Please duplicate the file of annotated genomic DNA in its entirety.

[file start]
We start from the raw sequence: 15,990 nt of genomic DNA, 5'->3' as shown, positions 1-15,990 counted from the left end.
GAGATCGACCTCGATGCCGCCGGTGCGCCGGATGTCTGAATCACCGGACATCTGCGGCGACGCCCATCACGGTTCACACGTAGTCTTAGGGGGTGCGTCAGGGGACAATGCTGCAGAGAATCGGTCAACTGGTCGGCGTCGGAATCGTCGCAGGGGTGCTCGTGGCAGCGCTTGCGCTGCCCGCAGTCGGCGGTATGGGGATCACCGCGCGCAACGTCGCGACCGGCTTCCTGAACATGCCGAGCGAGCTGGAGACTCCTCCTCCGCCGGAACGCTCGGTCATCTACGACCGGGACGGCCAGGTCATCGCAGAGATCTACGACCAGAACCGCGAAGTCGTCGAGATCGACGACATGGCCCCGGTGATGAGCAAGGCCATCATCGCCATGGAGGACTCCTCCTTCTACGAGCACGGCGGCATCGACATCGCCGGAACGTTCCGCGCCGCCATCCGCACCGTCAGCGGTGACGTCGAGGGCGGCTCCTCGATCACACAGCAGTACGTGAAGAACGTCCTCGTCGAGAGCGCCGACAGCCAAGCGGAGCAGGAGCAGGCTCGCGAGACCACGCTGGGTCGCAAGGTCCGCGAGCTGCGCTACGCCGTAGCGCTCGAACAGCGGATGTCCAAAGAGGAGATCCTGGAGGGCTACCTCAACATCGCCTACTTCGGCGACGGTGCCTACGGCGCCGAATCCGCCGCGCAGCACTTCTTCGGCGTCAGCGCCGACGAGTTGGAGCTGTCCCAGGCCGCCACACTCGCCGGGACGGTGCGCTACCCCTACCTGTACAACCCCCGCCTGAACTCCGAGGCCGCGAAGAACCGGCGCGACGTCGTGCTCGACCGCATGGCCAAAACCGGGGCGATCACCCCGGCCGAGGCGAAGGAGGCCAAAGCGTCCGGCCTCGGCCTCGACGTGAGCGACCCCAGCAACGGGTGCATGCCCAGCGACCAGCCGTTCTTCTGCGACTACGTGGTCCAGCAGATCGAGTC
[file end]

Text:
We start from the raw sequence: 15,990 nt of genomic DNA, 5'->3' as shown, positions 1-15,990 counted from the left end.
GAGATCGACCTCGATGCCGCCGGTGCGCCGGATGTCTGAATCACCGGACATCTGCGGCGACGCCCATCACGGTTCACACGTAGTCTTAGGGGGTGCGTCAGGGGACAATGCTGCAGAGAATCGGTCAACTGGTCGGCGTCGGAATCGTCGCAGGGGTGCTCGTGGCAGCGCTTGCGCTGCCCGCAGTCGGCGGTATGGGGATCACCGCGCGCAACGTCGCGACCGGCTTCCTGAACATGCCGAGCGAGCTGGAGACTCCTCCTCCGCCGGAACGCTCGGTCATCTACGACCGGGACGGCCAGGTCATCGCAGAGATCTACGACCAGAACCGCGAAGTCGTCGAGATCGACGACATGGCCCCGGTGATGAGCAAGGCCATCATCGCCATGGAGGACTCCTCCTTCTACGAGCACGGCGGCATCGACATCGCCGGAACGTTCCGCGCCGCCATCCGCACCGTCAGCGGTGACGTCGAGGGCGGCTCCTCGATCACACAGCAGTACGTGAAGAACGTCCTCGTCGAGAGCGCCGACAGCCAAGCGGAGCAGGAGCAGGCTCGCGAGACCACGCTGGGTCGCAAGGTCCGCGAGCTGCGCTACGCCGTAGCGCTCGAACAGCGGATGTCCAAAGAGGAGATCCTGGAGGGCTACCTCAACATCGCCTACTTCGGCGACGGTGCCTACGGCGCCGAATCCGCCGCGCAGCACTTCTTCGGCGTCAGCGCCGACGAGTTGGAGCTGTCCCAGGCCGCCACACTCGCCGGGACGGTGCGCTACCCCTACCTGTACAACCCCCGCCTGAACTCCGAGGCCGCGAAGAACCGGCGCGACGTCGTGCTCGACCGCATGGCCAAAACCGGGGCGATCACCCCGGCCGAGGCGAAGGAGGCCAAAGCGTCCGGCCTCGGCCTCGACGTGAGCGACCCCAGCAACGGGTGCATGCCCAGCGACCAGCCGTTCTTCTGCGACTACGTGGTCCAGCAGATCGAGTC